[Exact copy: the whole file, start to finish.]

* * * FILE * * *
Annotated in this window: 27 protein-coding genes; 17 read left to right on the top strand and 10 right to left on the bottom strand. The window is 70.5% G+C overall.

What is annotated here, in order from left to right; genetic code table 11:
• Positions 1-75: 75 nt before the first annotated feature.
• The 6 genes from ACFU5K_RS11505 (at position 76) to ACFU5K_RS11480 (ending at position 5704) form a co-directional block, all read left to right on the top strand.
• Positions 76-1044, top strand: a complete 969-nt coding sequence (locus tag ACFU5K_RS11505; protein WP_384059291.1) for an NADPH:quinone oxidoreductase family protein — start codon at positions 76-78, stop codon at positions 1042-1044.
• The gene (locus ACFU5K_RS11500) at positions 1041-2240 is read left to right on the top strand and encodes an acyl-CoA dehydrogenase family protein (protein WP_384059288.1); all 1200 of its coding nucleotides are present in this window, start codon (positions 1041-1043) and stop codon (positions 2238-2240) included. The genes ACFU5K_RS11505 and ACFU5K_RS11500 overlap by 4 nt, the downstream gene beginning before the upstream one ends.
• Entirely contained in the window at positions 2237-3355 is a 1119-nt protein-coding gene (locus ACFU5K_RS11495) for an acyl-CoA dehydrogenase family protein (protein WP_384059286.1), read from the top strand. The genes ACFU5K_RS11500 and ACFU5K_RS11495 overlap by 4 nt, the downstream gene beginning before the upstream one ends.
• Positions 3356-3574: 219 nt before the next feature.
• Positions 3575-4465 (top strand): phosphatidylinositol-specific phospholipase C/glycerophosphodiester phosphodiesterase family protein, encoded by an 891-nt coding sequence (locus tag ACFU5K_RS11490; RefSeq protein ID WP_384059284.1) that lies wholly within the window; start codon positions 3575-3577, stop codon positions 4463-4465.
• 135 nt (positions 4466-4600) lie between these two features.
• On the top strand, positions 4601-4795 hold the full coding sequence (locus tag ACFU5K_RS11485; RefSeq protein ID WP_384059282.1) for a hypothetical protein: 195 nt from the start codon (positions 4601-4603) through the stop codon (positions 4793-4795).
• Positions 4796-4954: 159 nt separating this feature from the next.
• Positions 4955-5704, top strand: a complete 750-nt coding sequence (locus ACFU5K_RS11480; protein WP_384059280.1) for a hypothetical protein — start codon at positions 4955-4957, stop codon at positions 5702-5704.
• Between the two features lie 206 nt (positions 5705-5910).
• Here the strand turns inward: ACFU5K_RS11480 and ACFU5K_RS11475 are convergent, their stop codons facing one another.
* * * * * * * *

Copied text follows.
Annotated in this window: 27 protein-coding genes; 17 read left to right on the top strand and 10 right to left on the bottom strand. The window is 70.5% G+C overall.

What is annotated here, in order from left to right; genetic code table 11:
• Positions 1-75: 75 nt before the first annotated feature.
• The 6 genes from ACFU5K_RS11505 (at position 76) to ACFU5K_RS11480 (ending at position 5704) form a co-directional block, all read left to right on the top strand.
• Positions 76-1044, top strand: a complete 969-nt coding sequence (locus tag ACFU5K_RS11505; protein WP_384059291.1) for an NADPH:quinone oxidoreductase family protein — start codon at positions 76-78, stop codon at positions 1042-1044.
• The gene (locus ACFU5K_RS11500) at positions 1041-2240 is read left to right on the top strand and encodes an acyl-CoA dehydrogenase family protein (protein WP_384059288.1); all 1200 of its coding nucleotides are present in this window, start codon (positions 1041-1043) and stop codon (positions 2238-2240) included. The genes ACFU5K_RS11505 and ACFU5K_RS11500 overlap by 4 nt, the downstream gene beginning before the upstream one ends.
• Entirely contained in the window at positions 2237-3355 is a 1119-nt protein-coding gene (locus ACFU5K_RS11495) for an acyl-CoA dehydrogenase family protein (protein WP_384059286.1), read from the top strand. The genes ACFU5K_RS11500 and ACFU5K_RS11495 overlap by 4 nt, the downstream gene beginning before the upstream one ends.
• Positions 3356-3574: 219 nt before the next feature.
• Positions 3575-4465 (top strand): phosphatidylinositol-specific phospholipase C/glycerophosphodiester phosphodiesterase family protein, encoded by an 891-nt coding sequence (locus tag ACFU5K_RS11490; RefSeq protein ID WP_384059284.1) that lies wholly within the window; start codon positions 3575-3577, stop codon positions 4463-4465.
• 135 nt (positions 4466-4600) lie between these two features.
• On the top strand, positions 4601-4795 hold the full coding sequence (locus tag ACFU5K_RS11485; RefSeq protein ID WP_384059282.1) for a hypothetical protein: 195 nt from the start codon (positions 4601-4603) through the stop codon (positions 4793-4795).
• Positions 4796-4954: 159 nt separating this feature from the next.
• Positions 4955-5704, top strand: a complete 750-nt coding sequence (locus ACFU5K_RS11480; protein WP_384059280.1) for a hypothetical protein — start codon at positions 4955-4957, stop codon at positions 5702-5704.
• Between the two features lie 206 nt (positions 5705-5910).
• Here the strand turns inward: ACFU5K_RS11480 and ACFU5K_RS11475 are convergent, their stop codons facing one another.